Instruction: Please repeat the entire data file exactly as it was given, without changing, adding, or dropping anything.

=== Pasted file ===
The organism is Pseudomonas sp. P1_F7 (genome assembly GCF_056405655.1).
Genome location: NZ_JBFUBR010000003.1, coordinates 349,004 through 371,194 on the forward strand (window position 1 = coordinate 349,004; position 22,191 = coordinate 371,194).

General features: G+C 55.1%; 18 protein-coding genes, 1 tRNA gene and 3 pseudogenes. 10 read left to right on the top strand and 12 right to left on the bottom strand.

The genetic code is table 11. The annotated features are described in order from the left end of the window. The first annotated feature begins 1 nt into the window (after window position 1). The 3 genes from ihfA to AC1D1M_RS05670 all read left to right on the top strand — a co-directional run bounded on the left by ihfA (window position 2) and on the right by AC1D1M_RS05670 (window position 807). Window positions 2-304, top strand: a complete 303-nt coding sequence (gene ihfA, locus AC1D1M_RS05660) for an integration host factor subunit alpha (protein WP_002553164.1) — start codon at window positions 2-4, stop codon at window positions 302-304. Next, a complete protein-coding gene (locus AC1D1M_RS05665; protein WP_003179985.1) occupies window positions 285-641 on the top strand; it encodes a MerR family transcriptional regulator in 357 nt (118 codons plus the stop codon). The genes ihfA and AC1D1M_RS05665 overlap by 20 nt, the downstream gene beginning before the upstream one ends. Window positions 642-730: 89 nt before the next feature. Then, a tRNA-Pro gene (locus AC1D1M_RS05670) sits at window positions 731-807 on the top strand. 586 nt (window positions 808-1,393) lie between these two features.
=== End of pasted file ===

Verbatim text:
The organism is Pseudomonas sp. P1_F7 (genome assembly GCF_056405655.1).
Genome location: NZ_JBFUBR010000003.1, coordinates 349,004 through 371,194 on the forward strand (window position 1 = coordinate 349,004; position 22,191 = coordinate 371,194).

General features: G+C 55.1%; 18 protein-coding genes, 1 tRNA gene and 3 pseudogenes. 10 read left to right on the top strand and 12 right to left on the bottom strand.

The genetic code is table 11. The annotated features are described in order from the left end of the window. The first annotated feature begins 1 nt into the window (after window position 1). The 3 genes from ihfA to AC1D1M_RS05670 all read left to right on the top strand — a co-directional run bounded on the left by ihfA (window position 2) and on the right by AC1D1M_RS05670 (window position 807). Window positions 2-304, top strand: a complete 303-nt coding sequence (gene ihfA, locus AC1D1M_RS05660) for an integration host factor subunit alpha (protein WP_002553164.1) — start codon at window positions 2-4, stop codon at window positions 302-304. Next, a complete protein-coding gene (locus AC1D1M_RS05665; protein WP_003179985.1) occupies window positions 285-641 on the top strand; it encodes a MerR family transcriptional regulator in 357 nt (118 codons plus the stop codon). The genes ihfA and AC1D1M_RS05665 overlap by 20 nt, the downstream gene beginning before the upstream one ends. Window positions 642-730: 89 nt before the next feature. Then, a tRNA-Pro gene (locus AC1D1M_RS05670) sits at window positions 731-807 on the top strand. 586 nt (window positions 808-1,393) lie between these two features.